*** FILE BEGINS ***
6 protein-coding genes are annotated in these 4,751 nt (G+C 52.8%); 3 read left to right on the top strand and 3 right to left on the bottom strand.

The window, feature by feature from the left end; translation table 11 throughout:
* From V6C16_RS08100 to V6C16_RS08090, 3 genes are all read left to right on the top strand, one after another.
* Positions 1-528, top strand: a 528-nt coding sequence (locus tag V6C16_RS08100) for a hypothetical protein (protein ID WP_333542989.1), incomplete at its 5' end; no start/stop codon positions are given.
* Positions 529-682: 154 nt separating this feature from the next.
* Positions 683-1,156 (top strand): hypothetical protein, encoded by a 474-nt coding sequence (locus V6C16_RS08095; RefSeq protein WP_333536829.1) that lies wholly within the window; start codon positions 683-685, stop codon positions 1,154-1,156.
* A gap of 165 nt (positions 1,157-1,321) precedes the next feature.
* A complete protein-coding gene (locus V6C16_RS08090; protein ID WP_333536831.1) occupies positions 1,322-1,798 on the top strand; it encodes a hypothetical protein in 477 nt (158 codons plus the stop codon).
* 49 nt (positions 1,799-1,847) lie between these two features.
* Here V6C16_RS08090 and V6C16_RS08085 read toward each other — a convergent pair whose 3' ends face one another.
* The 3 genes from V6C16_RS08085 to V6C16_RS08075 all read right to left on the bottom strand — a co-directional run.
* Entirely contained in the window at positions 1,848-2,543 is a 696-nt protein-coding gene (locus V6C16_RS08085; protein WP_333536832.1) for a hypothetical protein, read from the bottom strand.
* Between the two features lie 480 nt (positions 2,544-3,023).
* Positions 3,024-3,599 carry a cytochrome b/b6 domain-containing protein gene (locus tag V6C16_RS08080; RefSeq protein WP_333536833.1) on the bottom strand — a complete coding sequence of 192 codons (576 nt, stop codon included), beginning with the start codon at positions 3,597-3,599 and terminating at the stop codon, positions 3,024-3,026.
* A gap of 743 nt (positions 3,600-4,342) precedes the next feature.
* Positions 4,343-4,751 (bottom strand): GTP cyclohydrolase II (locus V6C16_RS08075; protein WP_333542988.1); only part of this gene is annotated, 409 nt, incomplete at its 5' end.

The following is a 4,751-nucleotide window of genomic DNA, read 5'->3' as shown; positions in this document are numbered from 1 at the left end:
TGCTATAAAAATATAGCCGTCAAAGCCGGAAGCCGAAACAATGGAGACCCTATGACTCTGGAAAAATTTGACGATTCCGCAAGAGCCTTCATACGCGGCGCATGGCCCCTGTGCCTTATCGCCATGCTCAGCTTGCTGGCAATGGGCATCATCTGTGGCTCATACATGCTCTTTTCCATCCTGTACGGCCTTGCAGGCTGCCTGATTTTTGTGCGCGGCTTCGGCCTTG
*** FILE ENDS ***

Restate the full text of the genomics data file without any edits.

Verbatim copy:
6 protein-coding genes are annotated in these 4,751 nt (G+C 52.8%); 3 read left to right on the top strand and 3 right to left on the bottom strand.

The window, feature by feature from the left end; translation table 11 throughout:
* From V6C16_RS08100 to V6C16_RS08090, 3 genes are all read left to right on the top strand, one after another.
* Positions 1-528, top strand: a 528-nt coding sequence (locus tag V6C16_RS08100) for a hypothetical protein (protein ID WP_333542989.1), incomplete at its 5' end; no start/stop codon positions are given.
* Positions 529-682: 154 nt separating this feature from the next.
* Positions 683-1,156 (top strand): hypothetical protein, encoded by a 474-nt coding sequence (locus V6C16_RS08095; RefSeq protein WP_333536829.1) that lies wholly within the window; start codon positions 683-685, stop codon positions 1,154-1,156.
* A gap of 165 nt (positions 1,157-1,321) precedes the next feature.
* A complete protein-coding gene (locus V6C16_RS08090; protein ID WP_333536831.1) occupies positions 1,322-1,798 on the top strand; it encodes a hypothetical protein in 477 nt (158 codons plus the stop codon).
* 49 nt (positions 1,799-1,847) lie between these two features.
* Here V6C16_RS08090 and V6C16_RS08085 read toward each other — a convergent pair whose 3' ends face one another.
* The 3 genes from V6C16_RS08085 to V6C16_RS08075 all read right to left on the bottom strand — a co-directional run.
* Entirely contained in the window at positions 1,848-2,543 is a 696-nt protein-coding gene (locus V6C16_RS08085; protein WP_333536832.1) for a hypothetical protein, read from the bottom strand.
* Between the two features lie 480 nt (positions 2,544-3,023).
* Positions 3,024-3,599 carry a cytochrome b/b6 domain-containing protein gene (locus tag V6C16_RS08080; RefSeq protein WP_333536833.1) on the bottom strand — a complete coding sequence of 192 codons (576 nt, stop codon included), beginning with the start codon at positions 3,597-3,599 and terminating at the stop codon, positions 3,024-3,026.
* A gap of 743 nt (positions 3,600-4,342) precedes the next feature.
* Positions 4,343-4,751 (bottom strand): GTP cyclohydrolase II (locus V6C16_RS08075; protein WP_333542988.1); only part of this gene is annotated, 409 nt, incomplete at its 5' end.

The following is a 4,751-nucleotide window of genomic DNA, read 5'->3' as shown; positions in this document are numbered from 1 at the left end:
TGCTATAAAAATATAGCCGTCAAAGCCGGAAGCCGAAACAATGGAGACCCTATGACTCTGGAAAAATTTGACGATTCCGCAAGAGCCTTCATACGCGGCGCATGGCCCCTGTGCCTTATCGCCATGCTCAGCTTGCTGGCAATGGGCATCATCTGTGGCTCATACATGCTCTTTTCCATCCTGTACGGCCTTGCAGGCTGCCTGATTTTTGTGCGCGGCTTCGGCCTTG